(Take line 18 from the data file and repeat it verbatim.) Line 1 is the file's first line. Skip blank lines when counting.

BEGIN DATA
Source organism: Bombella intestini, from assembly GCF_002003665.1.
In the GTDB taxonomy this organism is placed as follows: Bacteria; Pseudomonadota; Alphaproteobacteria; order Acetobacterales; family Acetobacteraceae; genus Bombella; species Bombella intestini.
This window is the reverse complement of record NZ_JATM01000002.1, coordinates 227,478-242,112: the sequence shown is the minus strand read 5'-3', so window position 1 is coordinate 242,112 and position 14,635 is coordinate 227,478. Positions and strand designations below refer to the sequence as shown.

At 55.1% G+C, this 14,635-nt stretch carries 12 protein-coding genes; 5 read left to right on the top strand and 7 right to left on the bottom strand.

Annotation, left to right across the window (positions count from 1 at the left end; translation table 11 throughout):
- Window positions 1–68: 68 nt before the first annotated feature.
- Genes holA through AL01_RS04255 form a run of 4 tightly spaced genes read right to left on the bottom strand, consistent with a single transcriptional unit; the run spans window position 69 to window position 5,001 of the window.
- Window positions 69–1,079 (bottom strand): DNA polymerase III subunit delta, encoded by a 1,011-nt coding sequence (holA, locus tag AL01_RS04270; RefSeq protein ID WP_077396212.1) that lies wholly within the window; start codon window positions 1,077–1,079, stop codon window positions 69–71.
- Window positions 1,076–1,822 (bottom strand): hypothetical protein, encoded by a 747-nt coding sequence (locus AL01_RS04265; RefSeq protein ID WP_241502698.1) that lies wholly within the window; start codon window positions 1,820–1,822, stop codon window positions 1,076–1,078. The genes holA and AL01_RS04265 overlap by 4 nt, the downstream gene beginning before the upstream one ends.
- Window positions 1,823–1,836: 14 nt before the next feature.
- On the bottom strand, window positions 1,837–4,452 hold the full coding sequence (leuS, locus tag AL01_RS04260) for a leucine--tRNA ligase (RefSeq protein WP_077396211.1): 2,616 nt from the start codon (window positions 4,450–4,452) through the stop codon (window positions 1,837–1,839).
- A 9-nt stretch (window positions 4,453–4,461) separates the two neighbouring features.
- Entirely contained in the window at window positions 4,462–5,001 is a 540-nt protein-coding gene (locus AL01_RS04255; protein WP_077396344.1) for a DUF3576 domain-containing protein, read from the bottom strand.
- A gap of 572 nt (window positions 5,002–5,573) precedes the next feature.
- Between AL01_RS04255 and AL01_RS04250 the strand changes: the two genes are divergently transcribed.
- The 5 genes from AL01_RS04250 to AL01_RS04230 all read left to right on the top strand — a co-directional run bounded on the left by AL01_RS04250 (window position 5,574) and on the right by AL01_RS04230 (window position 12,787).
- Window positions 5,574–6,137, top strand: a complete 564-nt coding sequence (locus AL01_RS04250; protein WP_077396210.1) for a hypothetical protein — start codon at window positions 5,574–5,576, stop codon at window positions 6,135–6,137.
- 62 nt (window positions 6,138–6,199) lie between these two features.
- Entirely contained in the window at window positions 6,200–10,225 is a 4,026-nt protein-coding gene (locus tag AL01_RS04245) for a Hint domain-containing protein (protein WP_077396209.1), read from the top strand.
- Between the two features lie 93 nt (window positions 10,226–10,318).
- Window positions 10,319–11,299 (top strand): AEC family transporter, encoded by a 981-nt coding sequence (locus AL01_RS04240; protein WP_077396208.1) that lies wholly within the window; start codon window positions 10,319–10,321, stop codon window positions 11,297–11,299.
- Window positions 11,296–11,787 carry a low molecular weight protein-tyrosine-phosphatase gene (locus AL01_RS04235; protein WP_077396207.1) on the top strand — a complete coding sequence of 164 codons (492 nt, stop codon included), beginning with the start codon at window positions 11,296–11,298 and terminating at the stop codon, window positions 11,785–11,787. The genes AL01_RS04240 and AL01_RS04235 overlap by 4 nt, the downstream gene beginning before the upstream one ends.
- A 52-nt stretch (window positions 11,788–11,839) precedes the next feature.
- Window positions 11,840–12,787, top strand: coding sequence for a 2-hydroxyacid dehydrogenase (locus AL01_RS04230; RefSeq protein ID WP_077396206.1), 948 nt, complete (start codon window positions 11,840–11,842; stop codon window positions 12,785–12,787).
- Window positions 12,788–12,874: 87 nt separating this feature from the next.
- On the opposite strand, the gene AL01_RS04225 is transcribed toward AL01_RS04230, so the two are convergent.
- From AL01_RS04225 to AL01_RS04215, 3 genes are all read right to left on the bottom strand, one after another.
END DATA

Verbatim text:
- 62 nt (window positions 6,138–6,199) lie between these two features.